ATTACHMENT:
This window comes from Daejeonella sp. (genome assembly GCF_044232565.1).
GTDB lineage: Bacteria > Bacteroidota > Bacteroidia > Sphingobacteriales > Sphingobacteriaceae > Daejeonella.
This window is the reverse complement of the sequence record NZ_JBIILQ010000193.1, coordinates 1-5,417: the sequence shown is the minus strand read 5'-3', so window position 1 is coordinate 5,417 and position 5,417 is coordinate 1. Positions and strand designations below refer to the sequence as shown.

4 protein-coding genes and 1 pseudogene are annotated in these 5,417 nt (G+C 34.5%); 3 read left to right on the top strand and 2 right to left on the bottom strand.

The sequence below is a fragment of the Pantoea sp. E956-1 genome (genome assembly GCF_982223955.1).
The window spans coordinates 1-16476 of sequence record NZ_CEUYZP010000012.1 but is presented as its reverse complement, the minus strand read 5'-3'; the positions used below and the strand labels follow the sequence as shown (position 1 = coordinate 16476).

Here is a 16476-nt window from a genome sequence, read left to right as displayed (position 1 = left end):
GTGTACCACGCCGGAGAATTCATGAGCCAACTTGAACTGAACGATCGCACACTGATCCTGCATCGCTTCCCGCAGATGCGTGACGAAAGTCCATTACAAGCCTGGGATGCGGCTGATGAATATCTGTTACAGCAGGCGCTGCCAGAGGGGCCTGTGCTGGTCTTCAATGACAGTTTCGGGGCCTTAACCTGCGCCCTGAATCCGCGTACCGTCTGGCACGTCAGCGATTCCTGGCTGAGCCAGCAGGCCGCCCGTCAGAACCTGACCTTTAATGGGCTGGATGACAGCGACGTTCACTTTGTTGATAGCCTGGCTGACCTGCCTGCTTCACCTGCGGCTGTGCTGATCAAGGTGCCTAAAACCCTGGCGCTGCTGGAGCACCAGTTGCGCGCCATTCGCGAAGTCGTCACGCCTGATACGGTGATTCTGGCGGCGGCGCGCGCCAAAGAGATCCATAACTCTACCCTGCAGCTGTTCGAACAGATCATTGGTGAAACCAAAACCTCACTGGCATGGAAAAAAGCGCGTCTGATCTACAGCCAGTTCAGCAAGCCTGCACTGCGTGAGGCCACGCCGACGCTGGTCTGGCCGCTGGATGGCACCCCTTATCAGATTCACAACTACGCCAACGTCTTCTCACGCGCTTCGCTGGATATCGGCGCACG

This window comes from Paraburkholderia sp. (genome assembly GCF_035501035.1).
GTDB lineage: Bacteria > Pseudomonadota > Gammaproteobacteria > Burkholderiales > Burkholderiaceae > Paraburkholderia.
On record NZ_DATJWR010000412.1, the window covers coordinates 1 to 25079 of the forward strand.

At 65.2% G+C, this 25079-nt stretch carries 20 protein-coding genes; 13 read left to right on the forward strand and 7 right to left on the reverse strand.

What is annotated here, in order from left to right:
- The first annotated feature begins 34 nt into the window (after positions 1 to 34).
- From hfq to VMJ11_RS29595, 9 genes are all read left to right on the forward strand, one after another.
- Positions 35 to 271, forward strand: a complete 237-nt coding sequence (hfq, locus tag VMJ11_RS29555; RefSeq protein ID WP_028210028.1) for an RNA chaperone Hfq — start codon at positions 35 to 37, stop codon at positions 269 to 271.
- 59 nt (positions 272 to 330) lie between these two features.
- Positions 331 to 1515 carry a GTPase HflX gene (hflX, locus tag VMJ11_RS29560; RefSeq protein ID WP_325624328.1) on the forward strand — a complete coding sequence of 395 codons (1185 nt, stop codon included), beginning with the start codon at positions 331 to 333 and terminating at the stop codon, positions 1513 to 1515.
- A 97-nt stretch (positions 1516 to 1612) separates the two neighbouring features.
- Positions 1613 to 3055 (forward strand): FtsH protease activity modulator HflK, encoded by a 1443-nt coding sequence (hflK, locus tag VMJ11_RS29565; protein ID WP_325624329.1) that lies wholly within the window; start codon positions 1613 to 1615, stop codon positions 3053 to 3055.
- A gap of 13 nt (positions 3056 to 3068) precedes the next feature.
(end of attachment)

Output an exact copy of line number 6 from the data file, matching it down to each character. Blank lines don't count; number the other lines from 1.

The window spans coordinates 1-16476 of sequence record NZ_CEUYZP010000012.1 but is presented as its reverse complement, the minus strand read 5'-3'; the positions used below and the strand labels follow the sequence as shown (position 1 = coordinate 16476).